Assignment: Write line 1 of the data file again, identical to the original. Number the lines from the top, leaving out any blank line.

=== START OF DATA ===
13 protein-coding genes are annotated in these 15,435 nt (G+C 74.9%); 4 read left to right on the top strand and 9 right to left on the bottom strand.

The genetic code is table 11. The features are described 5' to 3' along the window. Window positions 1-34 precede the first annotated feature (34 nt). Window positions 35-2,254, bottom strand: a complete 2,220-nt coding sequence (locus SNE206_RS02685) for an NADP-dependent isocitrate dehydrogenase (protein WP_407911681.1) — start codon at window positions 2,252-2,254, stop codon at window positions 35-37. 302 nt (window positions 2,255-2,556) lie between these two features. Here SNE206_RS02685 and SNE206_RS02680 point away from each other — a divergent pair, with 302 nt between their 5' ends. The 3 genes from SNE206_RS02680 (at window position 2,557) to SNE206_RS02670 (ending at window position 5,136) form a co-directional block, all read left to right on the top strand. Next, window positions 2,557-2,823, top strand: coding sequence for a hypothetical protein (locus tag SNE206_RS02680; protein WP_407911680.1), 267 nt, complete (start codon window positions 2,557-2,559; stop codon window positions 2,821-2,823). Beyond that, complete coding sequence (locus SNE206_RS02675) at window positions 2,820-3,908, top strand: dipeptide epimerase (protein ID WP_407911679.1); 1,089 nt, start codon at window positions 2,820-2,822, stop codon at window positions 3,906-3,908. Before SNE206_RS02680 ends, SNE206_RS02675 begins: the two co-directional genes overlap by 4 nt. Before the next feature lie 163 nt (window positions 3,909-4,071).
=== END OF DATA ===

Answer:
13 protein-coding genes are annotated in these 15,435 nt (G+C 74.9%); 4 read left to right on the top strand and 9 right to left on the bottom strand.